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Wednesday, June 13, 2007

Whistle blower protected from South African Parliament

The South African Parliament
Originally uploaded by Wildebeast1.

Such is South Africa: Just when the news from the country gets you down something happens that demonstrates the character and strenght of its people and institutions.

Acting Labour Court Judge Mzo Ngcamu this week ruled that it would be a national embarrassment if Harry Charlton was found to be unprotected by whistle-blower laws. Ngcamu said it did not make any sense for Parliament to make laws that protected whistleblowers and then have those laws not apply to MPs who were guilty of criminal activities.

Parliament’s efforts to avoid explaining publicly why it fired former chief financial officer Charlton have suffered a major blow following Ngcamu's Labour Court ruling that Charlton was protected as a whistle-blower.

Charlton has consistently insisted that he was dismissed and persecuted as a member of the parliamentary staff for blowing the whistle on MPs guilty of stealing about R20m of taxpayers’ money in the Travelgate scandal.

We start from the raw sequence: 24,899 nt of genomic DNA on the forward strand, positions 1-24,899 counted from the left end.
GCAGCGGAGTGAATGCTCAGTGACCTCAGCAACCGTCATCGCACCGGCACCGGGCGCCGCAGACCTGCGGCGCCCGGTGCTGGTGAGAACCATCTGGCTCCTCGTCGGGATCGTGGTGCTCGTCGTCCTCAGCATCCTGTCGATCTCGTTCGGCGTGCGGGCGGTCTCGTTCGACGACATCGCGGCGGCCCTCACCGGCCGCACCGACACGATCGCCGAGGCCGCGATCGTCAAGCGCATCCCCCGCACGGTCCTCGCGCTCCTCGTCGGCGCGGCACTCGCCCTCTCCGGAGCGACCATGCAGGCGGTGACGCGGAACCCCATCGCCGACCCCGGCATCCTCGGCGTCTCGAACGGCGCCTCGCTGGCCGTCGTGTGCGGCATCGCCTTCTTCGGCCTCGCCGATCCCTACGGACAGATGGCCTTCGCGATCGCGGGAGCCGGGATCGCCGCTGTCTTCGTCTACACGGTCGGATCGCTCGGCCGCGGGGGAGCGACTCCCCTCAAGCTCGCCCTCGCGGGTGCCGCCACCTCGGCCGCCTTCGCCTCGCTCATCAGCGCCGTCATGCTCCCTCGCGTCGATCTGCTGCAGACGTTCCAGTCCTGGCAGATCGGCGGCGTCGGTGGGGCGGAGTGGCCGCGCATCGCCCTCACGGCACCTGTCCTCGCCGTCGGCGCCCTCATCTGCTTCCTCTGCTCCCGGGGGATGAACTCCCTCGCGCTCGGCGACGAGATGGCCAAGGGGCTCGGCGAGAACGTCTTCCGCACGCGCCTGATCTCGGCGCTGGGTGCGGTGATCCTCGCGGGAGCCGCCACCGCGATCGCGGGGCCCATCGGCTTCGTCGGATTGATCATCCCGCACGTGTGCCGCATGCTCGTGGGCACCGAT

Secretary to Parliament Zingile Dingani has said that Charlton was fired for financial mismanagement.

Ngcamu said: “The conclusion I have come to accords with the purpose of the Protected Disclosures Act to root out corruption. The applicant is protected by the PDA. To hold otherwise would deal a blow to government intentions and would be a national embarrassment.”

He said “evidence still has to be led to establish the true reason for the dismissal. It is only where such evidence has been led that it can be said whether the court has jurisdiction or not”.

The Open Democracy Advice Centre, which runs a special service to the public on access to information and whistle-blower protection, said it welcomed Ngcamu’s judgment. A spokesperson said: “We are particularly pleased that the judge underlined the absurdity of an outcome where staff in Parliament could not blow the whistle on corruption perpetrated by MPs.”

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